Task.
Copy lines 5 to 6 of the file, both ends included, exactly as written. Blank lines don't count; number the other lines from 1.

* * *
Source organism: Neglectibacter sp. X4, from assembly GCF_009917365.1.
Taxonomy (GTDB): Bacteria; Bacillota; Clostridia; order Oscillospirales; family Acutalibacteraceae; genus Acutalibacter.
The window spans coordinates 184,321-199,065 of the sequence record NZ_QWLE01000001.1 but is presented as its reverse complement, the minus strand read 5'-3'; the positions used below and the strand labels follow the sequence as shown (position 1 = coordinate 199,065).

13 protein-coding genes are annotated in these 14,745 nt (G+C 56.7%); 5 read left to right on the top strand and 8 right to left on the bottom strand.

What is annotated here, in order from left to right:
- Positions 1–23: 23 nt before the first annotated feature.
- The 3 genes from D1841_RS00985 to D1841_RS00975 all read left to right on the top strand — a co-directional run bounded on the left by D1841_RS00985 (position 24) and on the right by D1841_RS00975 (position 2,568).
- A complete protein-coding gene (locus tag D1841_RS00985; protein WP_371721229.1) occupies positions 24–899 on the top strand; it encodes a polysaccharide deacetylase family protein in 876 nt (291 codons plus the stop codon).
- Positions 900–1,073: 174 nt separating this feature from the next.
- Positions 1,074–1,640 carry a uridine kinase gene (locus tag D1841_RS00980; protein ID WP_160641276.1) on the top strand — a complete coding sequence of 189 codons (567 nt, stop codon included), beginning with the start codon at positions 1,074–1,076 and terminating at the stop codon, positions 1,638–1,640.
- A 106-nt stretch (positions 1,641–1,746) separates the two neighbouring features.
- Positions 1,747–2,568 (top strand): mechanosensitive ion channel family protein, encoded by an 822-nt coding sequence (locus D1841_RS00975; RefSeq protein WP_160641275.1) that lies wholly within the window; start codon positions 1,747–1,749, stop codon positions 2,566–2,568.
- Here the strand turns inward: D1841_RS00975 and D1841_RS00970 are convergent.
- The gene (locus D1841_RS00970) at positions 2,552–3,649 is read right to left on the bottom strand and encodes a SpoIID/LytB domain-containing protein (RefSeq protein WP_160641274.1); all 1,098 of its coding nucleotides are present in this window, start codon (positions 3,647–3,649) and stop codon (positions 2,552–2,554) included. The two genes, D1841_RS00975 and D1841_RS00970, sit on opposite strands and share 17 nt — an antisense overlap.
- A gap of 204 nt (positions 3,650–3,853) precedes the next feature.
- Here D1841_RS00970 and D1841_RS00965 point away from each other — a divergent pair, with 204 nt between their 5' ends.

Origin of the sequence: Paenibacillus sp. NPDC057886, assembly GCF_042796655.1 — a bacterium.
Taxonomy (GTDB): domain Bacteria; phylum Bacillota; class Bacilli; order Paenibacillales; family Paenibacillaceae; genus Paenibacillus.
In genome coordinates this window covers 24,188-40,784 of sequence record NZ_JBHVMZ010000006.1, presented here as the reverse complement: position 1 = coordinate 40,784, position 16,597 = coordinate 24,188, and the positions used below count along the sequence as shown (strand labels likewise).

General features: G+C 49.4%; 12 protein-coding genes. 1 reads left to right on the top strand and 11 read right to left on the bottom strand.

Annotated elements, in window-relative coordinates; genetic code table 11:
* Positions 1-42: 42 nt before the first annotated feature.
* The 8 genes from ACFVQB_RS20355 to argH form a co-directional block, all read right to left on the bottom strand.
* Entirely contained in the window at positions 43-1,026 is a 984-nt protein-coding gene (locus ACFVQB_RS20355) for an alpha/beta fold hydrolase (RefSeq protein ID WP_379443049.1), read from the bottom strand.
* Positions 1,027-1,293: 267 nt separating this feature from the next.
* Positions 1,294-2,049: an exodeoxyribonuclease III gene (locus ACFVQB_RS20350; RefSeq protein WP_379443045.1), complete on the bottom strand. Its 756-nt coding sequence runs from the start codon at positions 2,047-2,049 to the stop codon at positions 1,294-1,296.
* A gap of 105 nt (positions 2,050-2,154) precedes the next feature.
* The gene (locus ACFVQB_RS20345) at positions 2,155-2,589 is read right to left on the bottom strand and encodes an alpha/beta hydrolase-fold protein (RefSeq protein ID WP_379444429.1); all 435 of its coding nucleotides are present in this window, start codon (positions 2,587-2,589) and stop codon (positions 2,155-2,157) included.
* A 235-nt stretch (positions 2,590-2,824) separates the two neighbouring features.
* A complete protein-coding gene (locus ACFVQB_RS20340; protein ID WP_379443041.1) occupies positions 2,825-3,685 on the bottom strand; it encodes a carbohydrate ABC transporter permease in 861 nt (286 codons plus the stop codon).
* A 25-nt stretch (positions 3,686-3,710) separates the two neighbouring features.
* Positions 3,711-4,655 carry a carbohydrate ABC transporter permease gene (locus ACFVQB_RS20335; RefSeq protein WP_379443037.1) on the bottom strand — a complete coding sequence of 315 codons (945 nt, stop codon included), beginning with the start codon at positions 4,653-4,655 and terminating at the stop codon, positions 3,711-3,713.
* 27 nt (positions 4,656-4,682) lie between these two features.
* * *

What is annotated here, in order from left to right:
- Positions 1–23: 23 nt before the first annotated feature.